Near the gallery of modern art there is a sculpture garden called "the graveyard of fallen monuments" that displays statues of former Soviet Union that were relocated.
There are plans to demolish the gallery constructed in the late Soviet modernism style, though public opinion is strongly against this.
Pavel Mikhaylovich Tretyakov was a Russian businessman, patron of art, collector, and philanthropist who gave his name to the Tretyakov Gallery and Tretyakov Drive in Moscow. His brother Sergei Tretyakov was also a famous patron of art and a philanthropist.
Viktor Mikhaylovich Vasnetsov was a Russian artist who specialized in mythological and historical subjects. He is considered the co-founder of Russian folklorist and romantic nationalistic painting, and a key figure in the Russian revivalist movement.
Igor Emmanuilovich Grabar was a Russian post-impressionist painter, publisher, restorer and historian of art. Grabar, descendant of a wealthy Rusyn family, was trained as a painter by Ilya Repin in Saint Petersburg and by Anton Ažbe in Munich. He reached his peak in painting in 1903–1907 and was notable for a peculiar divisionist painting technique bordering on pointillism and his rendition of snow.
Emily Shanks, also known as Emiliya Yakovlevna Shanks, was a British painter living in Moscow. She was the first woman to be elected to the Russian Society for Travelling Art Exhibitions or Peredvizhniki.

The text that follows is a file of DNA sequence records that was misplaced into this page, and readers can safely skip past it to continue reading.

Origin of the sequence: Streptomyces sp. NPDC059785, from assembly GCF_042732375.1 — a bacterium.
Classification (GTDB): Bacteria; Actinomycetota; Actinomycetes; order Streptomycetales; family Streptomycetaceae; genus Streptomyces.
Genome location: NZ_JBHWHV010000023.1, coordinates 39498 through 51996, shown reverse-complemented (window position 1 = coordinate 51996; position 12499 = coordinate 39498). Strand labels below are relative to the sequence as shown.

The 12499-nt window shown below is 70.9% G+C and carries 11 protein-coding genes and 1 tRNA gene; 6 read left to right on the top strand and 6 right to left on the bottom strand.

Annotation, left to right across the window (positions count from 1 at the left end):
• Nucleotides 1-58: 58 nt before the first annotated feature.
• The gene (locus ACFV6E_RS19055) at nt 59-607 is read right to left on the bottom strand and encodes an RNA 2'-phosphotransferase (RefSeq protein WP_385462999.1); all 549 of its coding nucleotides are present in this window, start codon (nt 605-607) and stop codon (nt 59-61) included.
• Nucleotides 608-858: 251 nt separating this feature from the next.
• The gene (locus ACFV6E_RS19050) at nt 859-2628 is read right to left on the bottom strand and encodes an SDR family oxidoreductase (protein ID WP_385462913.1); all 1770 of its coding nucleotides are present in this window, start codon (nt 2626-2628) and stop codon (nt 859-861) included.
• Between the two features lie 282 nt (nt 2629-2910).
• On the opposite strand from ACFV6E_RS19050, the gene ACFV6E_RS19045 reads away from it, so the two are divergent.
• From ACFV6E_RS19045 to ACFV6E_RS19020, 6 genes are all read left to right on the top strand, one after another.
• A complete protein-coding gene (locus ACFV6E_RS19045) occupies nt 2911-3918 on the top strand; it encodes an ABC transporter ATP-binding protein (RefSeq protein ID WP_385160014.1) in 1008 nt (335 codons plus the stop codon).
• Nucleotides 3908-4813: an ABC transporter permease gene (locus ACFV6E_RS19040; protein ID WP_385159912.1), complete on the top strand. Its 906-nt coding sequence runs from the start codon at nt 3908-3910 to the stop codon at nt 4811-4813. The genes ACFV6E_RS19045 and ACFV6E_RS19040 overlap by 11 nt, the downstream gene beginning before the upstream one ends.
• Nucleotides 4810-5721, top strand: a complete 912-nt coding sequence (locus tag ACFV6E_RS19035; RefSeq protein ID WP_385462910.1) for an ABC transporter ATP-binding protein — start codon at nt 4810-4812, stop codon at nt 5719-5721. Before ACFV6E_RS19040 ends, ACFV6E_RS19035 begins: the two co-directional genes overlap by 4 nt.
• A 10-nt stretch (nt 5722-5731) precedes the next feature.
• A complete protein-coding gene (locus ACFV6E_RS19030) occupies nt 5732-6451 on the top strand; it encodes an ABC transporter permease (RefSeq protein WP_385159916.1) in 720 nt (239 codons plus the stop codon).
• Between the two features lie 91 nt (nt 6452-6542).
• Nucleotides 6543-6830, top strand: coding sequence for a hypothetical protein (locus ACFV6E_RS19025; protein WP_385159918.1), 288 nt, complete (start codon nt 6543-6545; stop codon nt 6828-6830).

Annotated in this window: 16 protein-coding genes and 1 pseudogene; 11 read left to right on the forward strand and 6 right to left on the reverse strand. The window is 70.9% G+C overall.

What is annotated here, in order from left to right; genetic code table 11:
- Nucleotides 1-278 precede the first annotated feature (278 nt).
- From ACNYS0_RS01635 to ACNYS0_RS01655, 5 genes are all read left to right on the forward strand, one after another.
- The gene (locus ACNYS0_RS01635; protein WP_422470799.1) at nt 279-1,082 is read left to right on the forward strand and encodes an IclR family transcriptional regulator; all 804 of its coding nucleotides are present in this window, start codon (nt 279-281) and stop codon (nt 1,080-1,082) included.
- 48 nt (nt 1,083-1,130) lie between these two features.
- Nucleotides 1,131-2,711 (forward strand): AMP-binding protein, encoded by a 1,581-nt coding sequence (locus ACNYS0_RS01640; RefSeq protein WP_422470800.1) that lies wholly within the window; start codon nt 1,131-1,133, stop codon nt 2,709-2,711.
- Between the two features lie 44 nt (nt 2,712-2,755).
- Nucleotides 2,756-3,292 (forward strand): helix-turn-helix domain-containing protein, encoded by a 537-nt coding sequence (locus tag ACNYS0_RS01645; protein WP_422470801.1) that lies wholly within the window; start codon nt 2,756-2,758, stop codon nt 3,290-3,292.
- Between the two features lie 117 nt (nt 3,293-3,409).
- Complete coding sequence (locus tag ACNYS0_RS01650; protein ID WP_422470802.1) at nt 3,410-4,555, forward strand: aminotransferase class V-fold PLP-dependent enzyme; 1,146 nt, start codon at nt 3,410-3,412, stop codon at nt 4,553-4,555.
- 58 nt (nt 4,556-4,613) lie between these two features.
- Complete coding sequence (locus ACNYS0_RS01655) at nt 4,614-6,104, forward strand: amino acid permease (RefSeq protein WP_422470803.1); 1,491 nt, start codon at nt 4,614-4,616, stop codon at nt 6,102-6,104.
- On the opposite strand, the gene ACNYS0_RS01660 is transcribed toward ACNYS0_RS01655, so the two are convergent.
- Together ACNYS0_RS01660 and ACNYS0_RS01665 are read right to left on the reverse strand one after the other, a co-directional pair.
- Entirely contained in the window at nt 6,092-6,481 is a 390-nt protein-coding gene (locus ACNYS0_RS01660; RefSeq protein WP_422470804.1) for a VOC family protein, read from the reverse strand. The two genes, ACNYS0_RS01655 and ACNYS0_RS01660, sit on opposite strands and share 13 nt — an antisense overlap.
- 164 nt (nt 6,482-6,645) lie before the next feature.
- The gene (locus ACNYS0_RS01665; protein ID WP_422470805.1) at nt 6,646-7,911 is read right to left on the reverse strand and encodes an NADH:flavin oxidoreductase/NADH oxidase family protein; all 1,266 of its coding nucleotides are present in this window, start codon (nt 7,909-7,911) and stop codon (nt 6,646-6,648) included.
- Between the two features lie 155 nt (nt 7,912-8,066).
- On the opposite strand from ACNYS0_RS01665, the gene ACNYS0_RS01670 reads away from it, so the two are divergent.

Ilya Semyonovich Ostroukhov was a Russian landscape painter and art collector; associated with the Peredvizhniki.
Yakimanka District is a district of Central Administrative Okrug of the federal city of Moscow, Russia. Population: 26,578 (2010 Census); 22,822 (2002 Census).
Aleksei Ilyich Kravchenko was a Russian painter, illustrator, draughtsman and printmaker. Though Kravchenko first gained recognition as a romantic painter, he was best known during his lifetime as a book illustrator and graphic artist. His post-revolutionary paintings were only exhibited in 1974 at the State Tretyakov Gallery in Moscow. Works such as The Kiss (1929) and Indian Fairytale confirmed him as one of the most dramatic romantic painters and boldest colorists of his generation.
Boris Danilovich Korolyov was a Soviet sculptor-monumentalist, teacher and public figure.